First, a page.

Aung San Suu Kyi Represents Myanmar Against Rohingya Genocide Case at UN Criminal Court

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Published on 10 Dec 2019, 14:46
▶️ Nobel peace laureate Aung San Suu Kyi is seated at the International Court of Justice (ICJ) in The Hague which has opened a hearing into accusations of genocide brought against Myanmar over the military's brutal 2017 crackdown against the Rohingya Muslims, Tuesday, December 10.

👉The hearings are based on a lawsuit filed last month at the United Nations-sponsored court in The Hague by the small West African nation Gambia, on behalf of the 57-member Organization for Islamic Cooperation. Gambia is accusing Myanmar of violating the 1948 Genocide Convention.

Aung San Suu Kyi is expected to address the court on Wednesday.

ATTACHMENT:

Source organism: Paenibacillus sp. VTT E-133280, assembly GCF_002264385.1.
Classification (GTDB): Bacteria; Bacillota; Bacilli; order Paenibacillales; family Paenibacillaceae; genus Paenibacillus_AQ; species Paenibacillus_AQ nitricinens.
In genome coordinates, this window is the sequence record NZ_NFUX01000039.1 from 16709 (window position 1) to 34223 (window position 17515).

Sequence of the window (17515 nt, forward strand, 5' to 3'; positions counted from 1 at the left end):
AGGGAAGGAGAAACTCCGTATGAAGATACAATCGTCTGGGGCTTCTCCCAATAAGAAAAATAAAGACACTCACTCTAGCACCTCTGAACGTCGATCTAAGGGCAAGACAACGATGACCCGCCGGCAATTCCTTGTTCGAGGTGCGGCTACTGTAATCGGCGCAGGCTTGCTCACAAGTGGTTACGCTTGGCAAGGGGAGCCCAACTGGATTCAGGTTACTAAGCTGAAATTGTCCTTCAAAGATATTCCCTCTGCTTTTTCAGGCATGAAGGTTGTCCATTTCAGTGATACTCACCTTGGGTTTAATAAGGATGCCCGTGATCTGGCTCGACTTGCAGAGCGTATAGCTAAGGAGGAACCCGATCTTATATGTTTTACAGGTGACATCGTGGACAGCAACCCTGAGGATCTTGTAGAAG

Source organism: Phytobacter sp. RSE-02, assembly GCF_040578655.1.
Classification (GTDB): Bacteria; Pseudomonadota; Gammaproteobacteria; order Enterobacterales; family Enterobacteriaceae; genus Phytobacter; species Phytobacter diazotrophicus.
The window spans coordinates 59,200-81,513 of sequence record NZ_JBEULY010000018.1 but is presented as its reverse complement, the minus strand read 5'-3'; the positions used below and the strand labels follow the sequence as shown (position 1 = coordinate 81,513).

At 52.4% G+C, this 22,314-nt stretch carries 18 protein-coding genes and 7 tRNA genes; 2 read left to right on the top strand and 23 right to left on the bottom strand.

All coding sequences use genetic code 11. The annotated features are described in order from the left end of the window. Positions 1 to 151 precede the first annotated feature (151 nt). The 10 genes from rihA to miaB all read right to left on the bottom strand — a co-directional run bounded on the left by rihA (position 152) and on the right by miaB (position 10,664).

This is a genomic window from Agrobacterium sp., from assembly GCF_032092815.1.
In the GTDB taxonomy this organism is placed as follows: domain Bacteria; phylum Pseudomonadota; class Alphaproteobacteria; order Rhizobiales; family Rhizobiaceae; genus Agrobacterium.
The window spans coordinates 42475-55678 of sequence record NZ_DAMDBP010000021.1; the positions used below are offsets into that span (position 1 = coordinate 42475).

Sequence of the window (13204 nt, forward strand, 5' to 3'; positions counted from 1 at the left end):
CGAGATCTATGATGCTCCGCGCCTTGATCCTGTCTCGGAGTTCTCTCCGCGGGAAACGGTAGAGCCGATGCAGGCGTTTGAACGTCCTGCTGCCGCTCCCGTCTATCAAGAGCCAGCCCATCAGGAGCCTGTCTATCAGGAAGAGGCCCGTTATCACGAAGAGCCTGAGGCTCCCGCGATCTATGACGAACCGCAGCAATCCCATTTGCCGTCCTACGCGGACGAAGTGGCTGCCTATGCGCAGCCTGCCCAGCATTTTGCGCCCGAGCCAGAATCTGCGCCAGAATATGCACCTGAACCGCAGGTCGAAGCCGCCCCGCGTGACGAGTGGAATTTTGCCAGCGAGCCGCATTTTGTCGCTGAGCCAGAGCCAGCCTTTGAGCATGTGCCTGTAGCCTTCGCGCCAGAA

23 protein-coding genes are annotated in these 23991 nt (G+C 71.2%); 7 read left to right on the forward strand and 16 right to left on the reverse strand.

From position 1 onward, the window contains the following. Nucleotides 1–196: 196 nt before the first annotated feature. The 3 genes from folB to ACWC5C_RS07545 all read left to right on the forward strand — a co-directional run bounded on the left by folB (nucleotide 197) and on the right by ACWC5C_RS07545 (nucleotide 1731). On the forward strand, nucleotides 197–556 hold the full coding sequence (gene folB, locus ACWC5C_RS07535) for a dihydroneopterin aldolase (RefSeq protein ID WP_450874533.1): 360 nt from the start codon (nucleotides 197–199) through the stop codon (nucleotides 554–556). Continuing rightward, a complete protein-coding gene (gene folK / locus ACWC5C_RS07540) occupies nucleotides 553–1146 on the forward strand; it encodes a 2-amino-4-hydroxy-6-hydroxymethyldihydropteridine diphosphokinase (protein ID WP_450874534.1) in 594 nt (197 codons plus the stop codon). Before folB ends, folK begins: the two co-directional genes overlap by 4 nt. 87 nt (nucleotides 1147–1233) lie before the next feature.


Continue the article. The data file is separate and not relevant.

More than 700,000 Rohingyas fled across the border into Bangladesh in August 2017 to escape a scorched earth campaign launched by the Myanmar military in response to attacks on security posts by Rohingya militants in western Rakhine state. A U.N. investigation concluded the campaign was carried out "with genocidal intent," based on interviews with survivors who gave numerous accounts of massacres, extrajudicial killings, gang rapes and the torching of entire villages.

The Rohingya were excluded from a 1982 citizenship law that bases full legal status through membership in a government-recognized indigenous group. The Myanmar government considers the Rohingya illegal immigrants from Bangladesh, effectively rendering the ethnic group stateless.